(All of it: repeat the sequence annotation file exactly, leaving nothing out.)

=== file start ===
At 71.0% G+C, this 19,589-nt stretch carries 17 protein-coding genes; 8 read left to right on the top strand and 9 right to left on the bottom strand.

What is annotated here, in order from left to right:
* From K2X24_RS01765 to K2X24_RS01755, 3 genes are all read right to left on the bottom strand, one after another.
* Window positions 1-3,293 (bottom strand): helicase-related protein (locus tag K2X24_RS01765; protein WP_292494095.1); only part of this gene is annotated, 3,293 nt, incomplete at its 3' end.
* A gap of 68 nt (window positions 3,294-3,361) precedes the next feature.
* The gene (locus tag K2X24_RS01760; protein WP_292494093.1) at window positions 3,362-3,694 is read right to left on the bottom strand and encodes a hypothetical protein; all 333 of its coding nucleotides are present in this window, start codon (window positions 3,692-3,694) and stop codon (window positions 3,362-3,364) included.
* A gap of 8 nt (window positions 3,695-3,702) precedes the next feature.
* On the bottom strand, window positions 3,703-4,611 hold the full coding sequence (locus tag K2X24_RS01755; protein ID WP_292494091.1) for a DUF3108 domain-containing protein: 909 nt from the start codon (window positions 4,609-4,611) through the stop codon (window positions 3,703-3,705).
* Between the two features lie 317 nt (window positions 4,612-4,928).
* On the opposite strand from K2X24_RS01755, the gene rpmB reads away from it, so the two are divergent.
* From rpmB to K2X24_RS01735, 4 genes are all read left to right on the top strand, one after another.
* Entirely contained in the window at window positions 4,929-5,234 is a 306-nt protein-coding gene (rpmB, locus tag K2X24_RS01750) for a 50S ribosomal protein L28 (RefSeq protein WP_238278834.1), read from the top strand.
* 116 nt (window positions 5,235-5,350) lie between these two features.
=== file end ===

At 71.0% G+C, this 19,589-nt stretch carries 17 protein-coding genes; 8 read left to right on the top strand and 9 right to left on the bottom strand.

What is annotated here, in order from left to right:
* From K2X24_RS01765 to K2X24_RS01755, 3 genes are all read right to left on the bottom strand, one after another.
* Window positions 1-3,293 (bottom strand): helicase-related protein (locus tag K2X24_RS01765; protein WP_292494095.1); only part of this gene is annotated, 3,293 nt, incomplete at its 3' end.
* A gap of 68 nt (window positions 3,294-3,361) precedes the next feature.
* The gene (locus tag K2X24_RS01760; protein WP_292494093.1) at window positions 3,362-3,694 is read right to left on the bottom strand and encodes a hypothetical protein; all 333 of its coding nucleotides are present in this window, start codon (window positions 3,692-3,694) and stop codon (window positions 3,362-3,364) included.
* A gap of 8 nt (window positions 3,695-3,702) precedes the next feature.
* On the bottom strand, window positions 3,703-4,611 hold the full coding sequence (locus tag K2X24_RS01755; protein ID WP_292494091.1) for a DUF3108 domain-containing protein: 909 nt from the start codon (window positions 4,609-4,611) through the stop codon (window positions 3,703-3,705).
* Between the two features lie 317 nt (window positions 4,612-4,928).
* On the opposite strand from K2X24_RS01755, the gene rpmB reads away from it, so the two are divergent.
* From rpmB to K2X24_RS01735, 4 genes are all read left to right on the top strand, one after another.
* Entirely contained in the window at window positions 4,929-5,234 is a 306-nt protein-coding gene (rpmB, locus tag K2X24_RS01750) for a 50S ribosomal protein L28 (RefSeq protein WP_238278834.1), read from the top strand.
* 116 nt (window positions 5,235-5,350) lie between these two features.